I’m a plantbased vegan (along with my wife and daughter) and in our household wellness, keeping fit and eating real food is the number one priority to a positive life.

    Just love the podcast, you’re both doing an inspiring job and now really enjoying the ‘ask me anything’ sessions with Julie too. Both your energies have had a role to play in encouraging me to quit my 9-5 and focus on what I enjoy to pay the bills not dragging my heels up the stairs to the office!
    The word is spreading……..take care.
    Russell & Charlotte from the UK.

  • Matt Chitwood says:

    Very solid edition. I didn’t want it to end. Very compelled now to research and learn more – especially about a healthy gut. Thank you both…

  • Faye says:

    I have listened to this podcast three times. I had no idea about gut microbiomes. I’m having some issues with gut health at the moment and I feel this podcast has pointed me in the right direction for resolving some health stuff. Thanks so much for taking the time to put this together.

  • Erik says:

    Really enjoyed this one! I would like to know how the average person can obtain this sort of medical treatment. Not everyone can call upon Dr. Lippmann. Sorry, If Zi got the name working. Is also interested in Ayurvedic medicine. How difficult is it to find one of theses Dr.s?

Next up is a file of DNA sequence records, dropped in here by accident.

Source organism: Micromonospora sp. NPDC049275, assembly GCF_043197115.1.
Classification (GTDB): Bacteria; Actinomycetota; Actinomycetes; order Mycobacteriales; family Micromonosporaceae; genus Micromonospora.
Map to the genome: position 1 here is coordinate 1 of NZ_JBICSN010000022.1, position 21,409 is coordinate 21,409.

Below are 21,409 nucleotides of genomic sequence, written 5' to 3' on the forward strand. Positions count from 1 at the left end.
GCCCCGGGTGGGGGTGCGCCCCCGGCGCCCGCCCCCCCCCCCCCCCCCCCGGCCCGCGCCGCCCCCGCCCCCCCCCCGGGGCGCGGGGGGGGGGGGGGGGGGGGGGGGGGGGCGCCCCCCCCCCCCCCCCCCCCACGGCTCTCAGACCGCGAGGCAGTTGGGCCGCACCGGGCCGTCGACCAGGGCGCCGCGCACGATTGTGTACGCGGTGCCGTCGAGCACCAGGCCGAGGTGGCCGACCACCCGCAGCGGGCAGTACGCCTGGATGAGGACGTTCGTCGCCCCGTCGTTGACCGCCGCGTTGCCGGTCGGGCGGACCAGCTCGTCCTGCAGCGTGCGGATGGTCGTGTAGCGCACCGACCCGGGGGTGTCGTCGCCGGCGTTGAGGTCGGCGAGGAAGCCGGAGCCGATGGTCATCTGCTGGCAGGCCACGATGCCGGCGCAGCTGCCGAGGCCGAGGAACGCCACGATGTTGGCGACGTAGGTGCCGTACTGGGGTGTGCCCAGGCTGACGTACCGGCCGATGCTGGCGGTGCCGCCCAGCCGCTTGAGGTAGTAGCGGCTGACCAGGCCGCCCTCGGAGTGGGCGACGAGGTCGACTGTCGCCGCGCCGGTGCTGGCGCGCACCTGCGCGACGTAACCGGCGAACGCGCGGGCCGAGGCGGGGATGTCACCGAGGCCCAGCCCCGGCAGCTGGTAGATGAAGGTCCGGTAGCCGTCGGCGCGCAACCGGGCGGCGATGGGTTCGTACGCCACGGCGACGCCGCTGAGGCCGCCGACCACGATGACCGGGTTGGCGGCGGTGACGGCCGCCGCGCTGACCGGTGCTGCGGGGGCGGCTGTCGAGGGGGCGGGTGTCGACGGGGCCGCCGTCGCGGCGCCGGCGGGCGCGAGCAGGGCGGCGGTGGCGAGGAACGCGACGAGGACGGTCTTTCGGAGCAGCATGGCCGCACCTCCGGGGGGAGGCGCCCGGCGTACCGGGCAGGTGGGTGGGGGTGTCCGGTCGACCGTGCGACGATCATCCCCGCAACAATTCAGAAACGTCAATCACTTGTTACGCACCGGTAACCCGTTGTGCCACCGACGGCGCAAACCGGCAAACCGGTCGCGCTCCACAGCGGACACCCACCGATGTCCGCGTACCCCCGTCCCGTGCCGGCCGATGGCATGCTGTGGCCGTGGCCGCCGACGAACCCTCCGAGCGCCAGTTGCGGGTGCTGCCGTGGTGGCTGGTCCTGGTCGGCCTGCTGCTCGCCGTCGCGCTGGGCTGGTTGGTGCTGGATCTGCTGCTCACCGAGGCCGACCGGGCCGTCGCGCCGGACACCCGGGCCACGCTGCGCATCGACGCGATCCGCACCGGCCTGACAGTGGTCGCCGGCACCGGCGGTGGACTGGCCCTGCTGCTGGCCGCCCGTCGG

• Matt says:

    Awesome conversation as usual – thanks, Rich… While I can appreciate Seamus’ desire to steer clear of being in one camp versus another, I’d be interested to hear his take on abstaining from meat for the planet’s long-term health. I feel like acknowledging the truth about meat consumption doesn’t mean you have to label yourself. At this point, it just means you’ve faced reality.

  • Mitchell Katz says:

    This was yet one more engaging and informative interview. While his experience is limited to him, there are just too many anecdotes about the medical professions insular and limited approach to diagnosis and treatment. Thankfully your podcast has introduced the listeners to medical professionals who do take a holistic approach. You are creating a group of informed consumers and we will demand more from our doctors as we seek answers to our medical challenges. Using the Plant Power Way as a kickstarter, my wife and I have just embarked on a plant based diet. It is interesting and challenging; an adventure in the kitchen and supermarket. Thanks for doing what you do.

  • Tommy F says:

    Great story of healing. Overcoming the hell of symptom prescribed treatment, and instead instituting a body wellness program focused on whole food nutrition.

    Two great insights coming out of this great podcast:

    “Western Medicine is really good at accute trama.. but really bad at chronic disease.”

    “Understanding/respecting the gut biome and keeping our constitutions fully integrated by applying auruvedic wisdom, are keys to a healthy functioning human body.”